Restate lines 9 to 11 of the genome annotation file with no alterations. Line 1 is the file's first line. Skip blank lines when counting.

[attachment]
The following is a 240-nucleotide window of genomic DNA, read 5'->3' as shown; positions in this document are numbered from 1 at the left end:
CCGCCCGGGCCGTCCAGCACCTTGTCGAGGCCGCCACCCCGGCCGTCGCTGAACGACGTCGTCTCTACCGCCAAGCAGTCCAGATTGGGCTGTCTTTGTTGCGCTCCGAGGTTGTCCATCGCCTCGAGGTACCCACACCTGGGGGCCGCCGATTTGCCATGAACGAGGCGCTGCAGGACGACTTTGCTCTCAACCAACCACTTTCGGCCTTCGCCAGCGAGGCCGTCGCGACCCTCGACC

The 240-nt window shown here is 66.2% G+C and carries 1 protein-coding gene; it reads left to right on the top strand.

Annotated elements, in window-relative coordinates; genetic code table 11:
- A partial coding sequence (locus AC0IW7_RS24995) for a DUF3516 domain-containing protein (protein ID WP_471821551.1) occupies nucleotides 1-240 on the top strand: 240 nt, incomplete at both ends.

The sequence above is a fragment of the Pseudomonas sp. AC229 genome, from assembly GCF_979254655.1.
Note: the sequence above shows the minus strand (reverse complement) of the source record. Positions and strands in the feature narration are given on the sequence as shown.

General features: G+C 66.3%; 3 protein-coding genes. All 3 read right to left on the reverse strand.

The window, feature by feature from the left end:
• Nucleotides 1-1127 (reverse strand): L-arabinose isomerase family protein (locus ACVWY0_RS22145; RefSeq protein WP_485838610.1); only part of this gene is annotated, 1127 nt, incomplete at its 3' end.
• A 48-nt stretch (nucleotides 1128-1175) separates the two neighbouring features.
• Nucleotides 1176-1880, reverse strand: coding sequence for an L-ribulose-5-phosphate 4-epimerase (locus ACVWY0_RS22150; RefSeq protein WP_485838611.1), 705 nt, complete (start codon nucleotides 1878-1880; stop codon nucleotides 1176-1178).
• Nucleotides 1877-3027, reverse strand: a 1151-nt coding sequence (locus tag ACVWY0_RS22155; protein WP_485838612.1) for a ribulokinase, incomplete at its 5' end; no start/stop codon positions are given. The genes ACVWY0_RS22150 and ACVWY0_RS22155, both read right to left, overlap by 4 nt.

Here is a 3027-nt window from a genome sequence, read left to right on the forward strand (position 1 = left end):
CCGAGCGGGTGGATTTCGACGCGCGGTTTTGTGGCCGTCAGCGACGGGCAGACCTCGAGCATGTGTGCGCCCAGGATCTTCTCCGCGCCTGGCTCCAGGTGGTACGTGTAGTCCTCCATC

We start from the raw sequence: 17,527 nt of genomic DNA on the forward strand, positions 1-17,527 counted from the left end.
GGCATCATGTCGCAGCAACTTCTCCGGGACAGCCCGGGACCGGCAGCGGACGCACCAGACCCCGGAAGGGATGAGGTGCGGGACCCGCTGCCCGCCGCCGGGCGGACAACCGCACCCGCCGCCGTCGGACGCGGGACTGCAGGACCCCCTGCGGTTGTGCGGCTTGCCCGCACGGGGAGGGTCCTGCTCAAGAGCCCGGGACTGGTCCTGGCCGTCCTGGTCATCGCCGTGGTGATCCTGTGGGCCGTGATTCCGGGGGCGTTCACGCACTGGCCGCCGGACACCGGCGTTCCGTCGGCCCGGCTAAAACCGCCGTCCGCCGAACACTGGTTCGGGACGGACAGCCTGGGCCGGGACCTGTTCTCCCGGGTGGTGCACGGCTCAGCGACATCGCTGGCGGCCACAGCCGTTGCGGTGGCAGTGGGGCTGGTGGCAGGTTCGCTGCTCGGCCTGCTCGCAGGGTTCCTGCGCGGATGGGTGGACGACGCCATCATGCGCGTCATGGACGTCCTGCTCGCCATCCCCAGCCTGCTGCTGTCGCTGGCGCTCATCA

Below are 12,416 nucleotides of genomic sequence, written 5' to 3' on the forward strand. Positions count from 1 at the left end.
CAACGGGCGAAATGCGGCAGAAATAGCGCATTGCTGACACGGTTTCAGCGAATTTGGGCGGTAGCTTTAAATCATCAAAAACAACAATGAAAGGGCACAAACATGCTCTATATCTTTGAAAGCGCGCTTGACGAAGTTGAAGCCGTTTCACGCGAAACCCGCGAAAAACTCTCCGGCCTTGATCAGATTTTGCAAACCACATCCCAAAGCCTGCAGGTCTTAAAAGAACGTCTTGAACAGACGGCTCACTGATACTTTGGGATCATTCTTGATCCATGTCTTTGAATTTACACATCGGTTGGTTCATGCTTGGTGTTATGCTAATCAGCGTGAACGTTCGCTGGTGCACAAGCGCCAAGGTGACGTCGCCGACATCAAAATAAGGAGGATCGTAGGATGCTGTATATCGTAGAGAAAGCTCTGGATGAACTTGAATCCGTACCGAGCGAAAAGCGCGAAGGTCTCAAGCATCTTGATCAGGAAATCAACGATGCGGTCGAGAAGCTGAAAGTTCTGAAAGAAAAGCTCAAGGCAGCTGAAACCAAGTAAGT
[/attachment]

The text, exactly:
The window, feature by feature from the left end:
• Nucleotides 1-1127 (reverse strand): L-arabinose isomerase family protein (locus ACVWY0_RS22145; RefSeq protein WP_485838610.1); only part of this gene is annotated, 1127 nt, incomplete at its 3' end.
• A 48-nt stretch (nucleotides 1128-1175) separates the two neighbouring features.